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Guiding Patients Considering Biologics

May 16, 2016 2:58 pm

(Editor's note: the following is a narrative designed for patients who are being prescribed biologic or new therapies. It outlines the questions and early discussions, and provides advice on how to be smart when using these newer and more expensive therapies. It ends by directing them to our patient handout on biologics that can be downloaded from the RheumNow website. Feel free to share this with your patients.)

Biologics have become popular and dramatically changed the treatment options for patients with arthritis and inflammatory conditions. They’re commonly advertised on TV and seen in magazine ads. Biologics have been used by more than 3 million patients worldwide for conditions like rheumatoid arthritis, psoriasis, psoriatic arthritis and ankylosing spondylitis. 

When a biologic is prescribed, there are many questions that may run through your mind.

  • “Is a biologic right for me?”
  • “Will this expensive new medication be covered by my insurance (or what will my out-of-pocket cost be)?”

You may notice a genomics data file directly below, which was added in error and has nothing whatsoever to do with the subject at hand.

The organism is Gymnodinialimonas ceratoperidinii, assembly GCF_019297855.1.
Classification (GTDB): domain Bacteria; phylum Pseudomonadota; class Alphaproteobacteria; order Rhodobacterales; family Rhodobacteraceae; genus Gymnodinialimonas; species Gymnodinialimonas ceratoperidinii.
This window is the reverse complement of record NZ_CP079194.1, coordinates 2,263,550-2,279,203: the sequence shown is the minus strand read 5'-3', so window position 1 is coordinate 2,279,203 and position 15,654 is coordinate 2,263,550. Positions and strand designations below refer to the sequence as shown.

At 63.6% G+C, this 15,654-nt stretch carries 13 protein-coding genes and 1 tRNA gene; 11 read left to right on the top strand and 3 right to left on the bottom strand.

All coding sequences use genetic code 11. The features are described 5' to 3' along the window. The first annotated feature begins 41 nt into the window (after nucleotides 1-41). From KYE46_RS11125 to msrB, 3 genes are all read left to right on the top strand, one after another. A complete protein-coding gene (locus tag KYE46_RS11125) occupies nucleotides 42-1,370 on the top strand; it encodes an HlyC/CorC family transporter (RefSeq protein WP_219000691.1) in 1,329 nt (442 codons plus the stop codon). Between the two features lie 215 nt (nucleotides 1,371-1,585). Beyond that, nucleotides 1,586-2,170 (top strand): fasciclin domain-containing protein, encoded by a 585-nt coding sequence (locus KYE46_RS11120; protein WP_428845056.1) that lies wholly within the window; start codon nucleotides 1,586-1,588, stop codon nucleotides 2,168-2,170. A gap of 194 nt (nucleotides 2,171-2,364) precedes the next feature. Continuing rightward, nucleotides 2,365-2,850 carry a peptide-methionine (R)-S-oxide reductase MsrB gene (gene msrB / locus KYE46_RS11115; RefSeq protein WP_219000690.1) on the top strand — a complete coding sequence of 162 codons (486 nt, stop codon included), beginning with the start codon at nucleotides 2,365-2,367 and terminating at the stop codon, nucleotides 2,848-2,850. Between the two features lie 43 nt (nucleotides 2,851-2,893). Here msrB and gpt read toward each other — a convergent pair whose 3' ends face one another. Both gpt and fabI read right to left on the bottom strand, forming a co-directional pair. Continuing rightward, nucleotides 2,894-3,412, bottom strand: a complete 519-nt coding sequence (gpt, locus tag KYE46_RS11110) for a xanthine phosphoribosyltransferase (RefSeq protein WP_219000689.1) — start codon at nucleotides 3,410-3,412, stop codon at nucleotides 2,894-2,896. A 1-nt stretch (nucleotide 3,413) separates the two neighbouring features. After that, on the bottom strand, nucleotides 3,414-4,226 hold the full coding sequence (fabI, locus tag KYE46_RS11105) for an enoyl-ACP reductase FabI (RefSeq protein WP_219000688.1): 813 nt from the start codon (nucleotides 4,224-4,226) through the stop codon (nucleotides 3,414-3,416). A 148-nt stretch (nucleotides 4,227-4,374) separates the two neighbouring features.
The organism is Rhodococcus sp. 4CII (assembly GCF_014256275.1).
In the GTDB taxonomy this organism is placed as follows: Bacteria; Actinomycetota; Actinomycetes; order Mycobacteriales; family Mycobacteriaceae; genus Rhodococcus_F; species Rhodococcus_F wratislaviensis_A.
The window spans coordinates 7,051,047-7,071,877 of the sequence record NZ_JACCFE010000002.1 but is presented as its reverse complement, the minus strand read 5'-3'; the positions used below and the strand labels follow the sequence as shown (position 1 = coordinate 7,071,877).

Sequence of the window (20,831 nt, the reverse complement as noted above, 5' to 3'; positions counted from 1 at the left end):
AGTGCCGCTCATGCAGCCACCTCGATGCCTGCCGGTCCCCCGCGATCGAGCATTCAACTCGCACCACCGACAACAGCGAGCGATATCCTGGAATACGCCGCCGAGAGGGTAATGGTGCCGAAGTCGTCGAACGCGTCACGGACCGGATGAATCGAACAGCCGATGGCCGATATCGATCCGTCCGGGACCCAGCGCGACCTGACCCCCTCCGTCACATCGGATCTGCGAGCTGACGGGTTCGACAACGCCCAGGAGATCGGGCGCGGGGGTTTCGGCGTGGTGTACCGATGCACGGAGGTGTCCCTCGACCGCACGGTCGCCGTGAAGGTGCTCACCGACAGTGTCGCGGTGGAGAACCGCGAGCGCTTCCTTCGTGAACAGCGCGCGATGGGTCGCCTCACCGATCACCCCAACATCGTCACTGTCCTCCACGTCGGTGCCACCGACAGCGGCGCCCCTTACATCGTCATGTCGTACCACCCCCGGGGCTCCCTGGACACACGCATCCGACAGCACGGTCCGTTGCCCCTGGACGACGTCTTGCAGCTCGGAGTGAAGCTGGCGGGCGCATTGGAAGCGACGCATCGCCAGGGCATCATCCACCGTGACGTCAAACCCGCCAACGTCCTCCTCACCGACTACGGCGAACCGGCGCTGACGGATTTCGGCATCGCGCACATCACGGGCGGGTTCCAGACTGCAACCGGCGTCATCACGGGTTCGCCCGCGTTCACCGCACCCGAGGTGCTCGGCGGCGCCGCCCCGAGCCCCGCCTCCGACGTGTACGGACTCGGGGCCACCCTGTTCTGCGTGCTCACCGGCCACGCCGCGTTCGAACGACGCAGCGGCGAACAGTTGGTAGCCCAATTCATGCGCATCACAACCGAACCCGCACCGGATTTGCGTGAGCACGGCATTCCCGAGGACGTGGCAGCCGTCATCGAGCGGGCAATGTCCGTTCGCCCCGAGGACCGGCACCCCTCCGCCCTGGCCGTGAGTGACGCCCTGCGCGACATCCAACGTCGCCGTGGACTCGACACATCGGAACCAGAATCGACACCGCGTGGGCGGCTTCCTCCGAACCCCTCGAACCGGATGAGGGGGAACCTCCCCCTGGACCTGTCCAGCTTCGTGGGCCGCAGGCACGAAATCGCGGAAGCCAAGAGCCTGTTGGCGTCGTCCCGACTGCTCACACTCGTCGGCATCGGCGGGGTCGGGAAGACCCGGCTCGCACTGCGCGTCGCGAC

• “The TV ads for biologics (e.g., Enbrel, Humira) look good but sound scary – do I really need this drug?”

These are questions you should ask your doctor. You should understand why this medication is being considered or prescribed; what are the benefits, and what are the likely side effects. Common side effects occur commonly. Likewise, rare and very rare events are just that. Ask your doctor what the rules are for using, starting, or stopping this new biologic.

Here is some guidance for patients who are considering a biologic:

  • 800 lb. Gorilla.  Know that the risks of your disease or condition (especially if untreated) are far, far, far worse than any drug risk. Know that your disease is the 800 lb. gorilla you should worry about most. Be sure to put this in perspective against the potential medication risks, which will include side effects we label as “common” (occurring in ~1 in 10 who take a drug, or less), “uncommon” (~1 in 100) or “rare” (~1 in 1000).